By Lindsay Toler
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By Brett Koshkin
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Ed Finkelstein publishes the St. Louis Labor Tribune, a voice for organized labor in the region. The weekly newspaper is supported by many of the area's powerful unions, including Local 655 of the United Food and Commercial Workers, which represents retail clerks at companies like Schnucksand Dierbergs. How important is Local 655 to Finkelstein? Last year, the union lent the Labor Tribune $25,000 and paid another $266,355 for subscriptions.
Publisher Finkelstein also wears another hat as the head of public-relations firm Unicom Group. Unicom's clients include the city of Olivette, which recently hired the PR firm for $3,000 a month to sell residents on a taxpayer-subsidized shopping-center development anchored by a Wal-Mart store.
When UFCW international president Douglas H. Dority an outspoken foe of nonunion Wal-Mart heard that Unicom was flacking for the Olivette project, he hit the roof. In a letter to Local 655 member Al DeLassus, dated Aug. 17, Dority fumed: "I personally think it is a disgrace for anyone associated with the labor movement to be greasing the skids for a Wal-Mart project."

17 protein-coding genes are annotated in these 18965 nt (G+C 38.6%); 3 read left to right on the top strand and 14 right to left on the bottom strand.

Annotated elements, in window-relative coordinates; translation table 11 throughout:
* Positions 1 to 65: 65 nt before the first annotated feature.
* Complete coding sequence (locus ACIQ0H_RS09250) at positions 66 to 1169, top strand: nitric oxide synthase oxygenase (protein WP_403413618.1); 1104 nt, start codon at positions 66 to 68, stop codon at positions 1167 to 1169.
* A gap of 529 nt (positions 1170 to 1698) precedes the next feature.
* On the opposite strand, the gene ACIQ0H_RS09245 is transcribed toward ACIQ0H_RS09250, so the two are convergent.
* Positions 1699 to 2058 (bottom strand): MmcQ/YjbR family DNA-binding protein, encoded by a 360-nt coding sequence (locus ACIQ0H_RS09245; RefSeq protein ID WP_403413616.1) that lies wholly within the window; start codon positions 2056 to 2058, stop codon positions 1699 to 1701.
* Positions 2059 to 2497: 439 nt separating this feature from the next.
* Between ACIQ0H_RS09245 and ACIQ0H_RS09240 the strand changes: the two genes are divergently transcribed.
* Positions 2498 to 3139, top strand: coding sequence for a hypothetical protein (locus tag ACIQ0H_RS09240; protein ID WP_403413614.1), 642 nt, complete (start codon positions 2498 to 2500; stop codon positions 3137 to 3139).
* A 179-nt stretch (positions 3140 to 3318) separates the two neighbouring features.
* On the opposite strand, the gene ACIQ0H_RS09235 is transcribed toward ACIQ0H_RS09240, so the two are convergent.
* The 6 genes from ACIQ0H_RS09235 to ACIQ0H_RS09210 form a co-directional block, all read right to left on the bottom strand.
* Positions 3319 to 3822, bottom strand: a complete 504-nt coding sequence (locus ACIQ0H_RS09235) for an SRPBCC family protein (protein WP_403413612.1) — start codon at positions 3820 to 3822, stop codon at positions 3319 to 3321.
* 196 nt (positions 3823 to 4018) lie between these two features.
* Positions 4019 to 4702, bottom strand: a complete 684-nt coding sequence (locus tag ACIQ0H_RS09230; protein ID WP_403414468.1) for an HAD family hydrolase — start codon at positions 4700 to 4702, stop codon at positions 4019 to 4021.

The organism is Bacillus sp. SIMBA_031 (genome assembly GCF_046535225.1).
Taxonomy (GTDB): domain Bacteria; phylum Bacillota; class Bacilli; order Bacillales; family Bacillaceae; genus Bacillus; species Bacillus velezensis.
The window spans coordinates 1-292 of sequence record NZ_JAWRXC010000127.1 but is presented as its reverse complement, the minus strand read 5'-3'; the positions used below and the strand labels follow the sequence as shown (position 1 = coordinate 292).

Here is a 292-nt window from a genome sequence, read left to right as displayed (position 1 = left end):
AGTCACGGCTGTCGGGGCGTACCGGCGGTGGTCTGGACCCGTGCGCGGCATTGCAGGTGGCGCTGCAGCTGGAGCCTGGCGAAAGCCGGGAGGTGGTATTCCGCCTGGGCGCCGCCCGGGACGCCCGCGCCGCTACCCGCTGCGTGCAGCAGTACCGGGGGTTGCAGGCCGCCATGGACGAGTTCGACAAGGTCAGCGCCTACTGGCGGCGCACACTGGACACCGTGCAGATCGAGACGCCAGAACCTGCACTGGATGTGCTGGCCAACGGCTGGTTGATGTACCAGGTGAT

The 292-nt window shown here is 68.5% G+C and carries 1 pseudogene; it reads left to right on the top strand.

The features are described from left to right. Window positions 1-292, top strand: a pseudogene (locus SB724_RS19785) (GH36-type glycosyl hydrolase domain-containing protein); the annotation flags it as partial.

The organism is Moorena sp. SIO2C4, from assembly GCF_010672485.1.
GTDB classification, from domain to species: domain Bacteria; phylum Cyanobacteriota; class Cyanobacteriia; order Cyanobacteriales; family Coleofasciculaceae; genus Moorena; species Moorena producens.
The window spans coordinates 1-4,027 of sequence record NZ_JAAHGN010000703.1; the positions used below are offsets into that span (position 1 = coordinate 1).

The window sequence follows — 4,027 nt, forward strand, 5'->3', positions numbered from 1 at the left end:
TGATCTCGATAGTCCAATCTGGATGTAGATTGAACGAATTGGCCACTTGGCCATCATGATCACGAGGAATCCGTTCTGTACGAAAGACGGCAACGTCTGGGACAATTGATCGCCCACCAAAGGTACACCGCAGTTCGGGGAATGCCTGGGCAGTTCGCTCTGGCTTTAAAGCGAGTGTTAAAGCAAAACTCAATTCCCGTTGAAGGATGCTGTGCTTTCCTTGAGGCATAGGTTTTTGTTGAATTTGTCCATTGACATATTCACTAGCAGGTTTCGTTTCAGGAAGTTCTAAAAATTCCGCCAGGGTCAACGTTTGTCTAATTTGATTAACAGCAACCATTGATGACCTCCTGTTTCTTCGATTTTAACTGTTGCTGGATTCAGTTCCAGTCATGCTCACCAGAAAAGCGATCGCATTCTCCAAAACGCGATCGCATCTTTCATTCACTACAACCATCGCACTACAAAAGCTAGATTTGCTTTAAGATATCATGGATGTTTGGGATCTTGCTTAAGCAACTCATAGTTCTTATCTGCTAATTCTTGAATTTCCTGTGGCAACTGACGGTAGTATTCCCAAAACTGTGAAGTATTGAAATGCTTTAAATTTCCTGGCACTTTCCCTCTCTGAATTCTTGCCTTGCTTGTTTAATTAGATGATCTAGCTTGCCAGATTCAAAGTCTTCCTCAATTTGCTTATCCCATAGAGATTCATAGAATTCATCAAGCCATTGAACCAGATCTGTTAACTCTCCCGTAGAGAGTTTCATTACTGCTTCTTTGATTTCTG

Finkelstein says the matter is a dead issue. By the time Dority became involved, Unicom already had resigned from the Olivette account. "We were on it for less than two weeks," Finkelstein says, adding that Unicom quit the account because of a "communications disagreement with Olivette." But Finkelstein acknowledges that the issue caused some ripples with the union's leadership. Local 655 president Nick Torpea "called me and talked to me about it.... I guess, in retrospect, had I thought about it because Wal-Mart is so sensitive with the retail clerks I guess I should have taken that into consideration. But by then we had already resigned the account." Finkelstein says Unicom never saw itself as promoting Wal-Mart but, rather, as promoting Olivette's development proposal.
Torpea says Finkelstein "sent me two letters saying that he was sorry and that it was a mistake on his part. It was clearly poor judgment." Torpea adds there are no hard feelings on the subject: "He's really the voice for labor he just made a business decision that was in bad judgment."